There is an interesting trend going on in the PC market. Android powered smartphones have overtaken the total PC shipment. Which means Microsoft’s operating system is no more the dominating player in the market. We all understand that the post-PC era belongs to mobile devices as average users can do much more on their smartphones they they used to do on their Windows powered PC, sans mobility. But that’s not the only trend Microsoft is worried about, the real threat is somewhere else. Interestingly as Windows powered PC market is declining, sales of Google’s Chromebooks is picking up. Chromebooks are the #1 best sellers on Amazon.com.
The company then assessed "Microsoft’s alleged Android portfolio and commercially scored the U.S. granted patents using M-Cam’s commercial asset underwriting systems. This assessment measured the commercial strength and transferability of each patent. Commercial patents are linked directly with cash flows and may have a basis for licensing."
Windows XP’s long run may have finally come to an end, but that doesn’t mean your XP-era hardware has to go too. No indeed: There are numerous options available in the Linux world, and one shining example is LXLE.
A brand-new LXLE 14.04 made its debut a few weeks ago, and it’s packed with new features while remaining lightweight and speedy. With an XP mode among several other desktop options, this zippy OS needs less than a minute to boot and get online. Don’t try that on your Windows machine.
Ready for a look? Read on, then, and see what your older PC hardware could be doing.
Usage of idiosyncratic software could push the Korean government away from Microsoft’s offerings and into open-source OSes like Linux
The KDE Community introduced the concept of convergence way back in 2008 with the arrival of KDE 4.x (back then it was still KDE Desktop). If you ever tried KDE on your netbook you would have noticed that the desktop that got installed was different from that you would get when you install the same iso on your desktop.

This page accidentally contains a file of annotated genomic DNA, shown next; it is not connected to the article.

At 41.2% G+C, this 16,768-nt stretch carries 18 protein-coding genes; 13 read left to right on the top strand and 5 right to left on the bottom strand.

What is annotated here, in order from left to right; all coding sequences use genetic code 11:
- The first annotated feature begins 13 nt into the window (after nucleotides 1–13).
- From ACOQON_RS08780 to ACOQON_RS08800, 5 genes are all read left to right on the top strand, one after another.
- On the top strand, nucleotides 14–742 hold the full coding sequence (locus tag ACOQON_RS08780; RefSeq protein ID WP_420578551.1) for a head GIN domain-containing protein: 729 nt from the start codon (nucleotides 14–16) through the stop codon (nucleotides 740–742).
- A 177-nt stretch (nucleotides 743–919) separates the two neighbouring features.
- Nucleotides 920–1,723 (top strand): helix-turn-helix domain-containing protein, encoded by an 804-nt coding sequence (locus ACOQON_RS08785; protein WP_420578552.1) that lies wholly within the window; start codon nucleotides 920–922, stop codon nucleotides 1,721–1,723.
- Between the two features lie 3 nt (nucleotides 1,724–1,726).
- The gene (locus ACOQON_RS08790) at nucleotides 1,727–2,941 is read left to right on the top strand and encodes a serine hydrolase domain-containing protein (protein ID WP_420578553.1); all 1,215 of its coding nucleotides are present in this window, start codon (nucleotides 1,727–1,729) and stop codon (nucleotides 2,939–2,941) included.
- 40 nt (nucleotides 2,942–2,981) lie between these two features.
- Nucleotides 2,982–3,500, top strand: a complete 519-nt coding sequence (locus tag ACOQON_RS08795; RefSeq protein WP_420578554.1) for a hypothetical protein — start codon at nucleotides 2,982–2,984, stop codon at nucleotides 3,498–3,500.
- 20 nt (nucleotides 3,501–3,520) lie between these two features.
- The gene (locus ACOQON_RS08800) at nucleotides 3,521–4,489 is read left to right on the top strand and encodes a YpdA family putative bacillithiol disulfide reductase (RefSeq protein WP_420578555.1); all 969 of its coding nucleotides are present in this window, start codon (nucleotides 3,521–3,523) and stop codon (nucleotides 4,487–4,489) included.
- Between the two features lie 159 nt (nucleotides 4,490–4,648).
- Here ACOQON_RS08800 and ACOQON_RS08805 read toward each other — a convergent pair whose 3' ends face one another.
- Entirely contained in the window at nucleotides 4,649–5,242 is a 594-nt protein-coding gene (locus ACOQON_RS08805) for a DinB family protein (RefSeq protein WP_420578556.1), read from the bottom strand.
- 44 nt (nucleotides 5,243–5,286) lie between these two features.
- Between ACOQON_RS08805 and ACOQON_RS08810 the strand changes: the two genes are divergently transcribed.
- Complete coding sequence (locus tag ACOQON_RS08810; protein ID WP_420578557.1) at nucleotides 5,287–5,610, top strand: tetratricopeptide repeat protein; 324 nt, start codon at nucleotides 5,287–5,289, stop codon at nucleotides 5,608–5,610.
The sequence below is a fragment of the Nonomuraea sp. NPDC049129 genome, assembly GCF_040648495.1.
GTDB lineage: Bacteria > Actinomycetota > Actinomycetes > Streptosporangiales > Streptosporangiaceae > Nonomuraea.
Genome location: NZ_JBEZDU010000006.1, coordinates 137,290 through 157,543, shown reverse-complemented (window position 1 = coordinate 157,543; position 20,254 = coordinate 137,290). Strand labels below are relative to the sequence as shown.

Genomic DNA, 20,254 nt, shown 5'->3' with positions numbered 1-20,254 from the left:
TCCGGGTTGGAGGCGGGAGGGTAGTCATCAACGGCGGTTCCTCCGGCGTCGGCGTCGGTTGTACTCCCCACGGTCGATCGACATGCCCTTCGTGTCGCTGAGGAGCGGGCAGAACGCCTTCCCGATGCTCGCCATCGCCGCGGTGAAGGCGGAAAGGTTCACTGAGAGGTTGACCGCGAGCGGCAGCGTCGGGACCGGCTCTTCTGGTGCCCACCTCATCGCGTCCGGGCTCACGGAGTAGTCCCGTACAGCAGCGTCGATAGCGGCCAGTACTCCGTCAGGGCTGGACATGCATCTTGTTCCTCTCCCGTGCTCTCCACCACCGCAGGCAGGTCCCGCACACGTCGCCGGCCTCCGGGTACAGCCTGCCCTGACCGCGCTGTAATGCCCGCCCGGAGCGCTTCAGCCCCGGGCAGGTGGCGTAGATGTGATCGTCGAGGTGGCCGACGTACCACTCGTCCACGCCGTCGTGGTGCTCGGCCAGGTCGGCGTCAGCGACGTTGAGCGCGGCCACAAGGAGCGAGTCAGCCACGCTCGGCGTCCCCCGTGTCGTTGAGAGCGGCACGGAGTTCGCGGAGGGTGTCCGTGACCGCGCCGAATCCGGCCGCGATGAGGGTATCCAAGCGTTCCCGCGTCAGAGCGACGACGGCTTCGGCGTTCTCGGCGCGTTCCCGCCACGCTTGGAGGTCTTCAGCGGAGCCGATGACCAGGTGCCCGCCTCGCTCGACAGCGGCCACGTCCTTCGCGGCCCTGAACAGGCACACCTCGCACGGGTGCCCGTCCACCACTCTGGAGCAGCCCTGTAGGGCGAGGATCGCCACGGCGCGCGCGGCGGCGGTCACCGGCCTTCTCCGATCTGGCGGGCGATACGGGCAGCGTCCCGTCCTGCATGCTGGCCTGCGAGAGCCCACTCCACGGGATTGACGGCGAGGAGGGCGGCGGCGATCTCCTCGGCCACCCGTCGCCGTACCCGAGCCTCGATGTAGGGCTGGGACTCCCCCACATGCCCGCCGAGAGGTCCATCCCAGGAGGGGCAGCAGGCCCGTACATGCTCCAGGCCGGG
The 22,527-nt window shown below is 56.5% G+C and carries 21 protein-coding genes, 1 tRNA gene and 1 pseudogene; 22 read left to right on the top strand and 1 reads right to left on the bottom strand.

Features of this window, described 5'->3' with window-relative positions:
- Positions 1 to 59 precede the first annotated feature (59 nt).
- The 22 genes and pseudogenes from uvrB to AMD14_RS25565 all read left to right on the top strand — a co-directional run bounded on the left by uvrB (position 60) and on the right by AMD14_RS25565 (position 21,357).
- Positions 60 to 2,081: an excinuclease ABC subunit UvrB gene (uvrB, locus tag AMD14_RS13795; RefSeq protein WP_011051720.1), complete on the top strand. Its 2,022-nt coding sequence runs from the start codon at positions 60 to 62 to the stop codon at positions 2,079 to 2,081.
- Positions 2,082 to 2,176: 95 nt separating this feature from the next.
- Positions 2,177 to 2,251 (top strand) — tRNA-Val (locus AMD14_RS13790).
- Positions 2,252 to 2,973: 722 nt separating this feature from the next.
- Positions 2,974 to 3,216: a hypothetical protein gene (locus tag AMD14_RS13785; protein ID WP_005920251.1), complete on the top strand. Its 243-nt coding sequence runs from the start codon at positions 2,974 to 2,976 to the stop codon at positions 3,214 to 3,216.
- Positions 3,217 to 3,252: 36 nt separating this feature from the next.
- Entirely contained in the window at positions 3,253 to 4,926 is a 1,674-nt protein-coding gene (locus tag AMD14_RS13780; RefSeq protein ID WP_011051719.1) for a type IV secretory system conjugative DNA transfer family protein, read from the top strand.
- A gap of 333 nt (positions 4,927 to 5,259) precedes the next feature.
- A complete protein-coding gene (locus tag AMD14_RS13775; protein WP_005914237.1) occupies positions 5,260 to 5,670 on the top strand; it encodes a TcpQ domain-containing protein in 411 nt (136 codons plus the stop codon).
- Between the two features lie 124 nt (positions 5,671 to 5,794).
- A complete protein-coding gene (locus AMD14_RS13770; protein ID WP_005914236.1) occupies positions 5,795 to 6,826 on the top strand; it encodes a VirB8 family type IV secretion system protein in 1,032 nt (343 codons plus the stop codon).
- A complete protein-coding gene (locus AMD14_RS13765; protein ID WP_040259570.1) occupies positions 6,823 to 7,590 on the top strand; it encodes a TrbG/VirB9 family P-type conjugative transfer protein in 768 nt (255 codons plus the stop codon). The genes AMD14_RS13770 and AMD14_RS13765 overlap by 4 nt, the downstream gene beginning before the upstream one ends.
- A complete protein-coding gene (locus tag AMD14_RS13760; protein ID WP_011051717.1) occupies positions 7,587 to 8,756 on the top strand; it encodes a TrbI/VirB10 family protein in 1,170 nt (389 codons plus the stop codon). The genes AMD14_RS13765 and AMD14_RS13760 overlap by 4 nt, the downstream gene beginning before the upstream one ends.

Robolinux uses a piece of technology called Stealth VM Software, which allows users to create a clone of a Windows Operating System with all the installed programs and updates. It should work, in theory, but there isn't enough feedback to see how good this particular solution really is.
Besides this important feature that is one of the most important ones implemented in this distribution, the developer has also made a few other major changes and he has added quite a few new packages.
There’s a lot that you can do with £5.5m. You could employ a couple of hundred people for a year for starters, or set up some small businesses. You could be sensible and invest in technologies, or you could pay for lots of operations. Alternatively, you could buy lots of sweets or several million copies of the Adam Sandler movie of your choice.
The British National Health Service, however, has handed over that amount of money to Microsoft. And in return, it’s getting an extra 15 months of support for a Microsoft product. It’s the kind of thing that doesn’t really take too long to sink in.
But the fact is, even if you think you are bound to Windows or some other proprietary operating system, you are probably already a Linux user too. When you visit a website, the chances are that it is using an Apache2 webserver. This is free and designed to integrate with the security and operating system features of Linux. Currently more than 60% of webservers are known to be hosting via Apache.
Linux may rule in most places — supercomputers, mobile, and Wall Street to name a few — but the Windows empire has still held on to the desktop, despite Windows 8.x's failure to grab marketshare quickly. Now there's new hope: At Google I/O, Sundar Pichai, Google's head of Chrome and Android, said during the opening keynote that Google will be giving Chrome OS the power to run Android apps.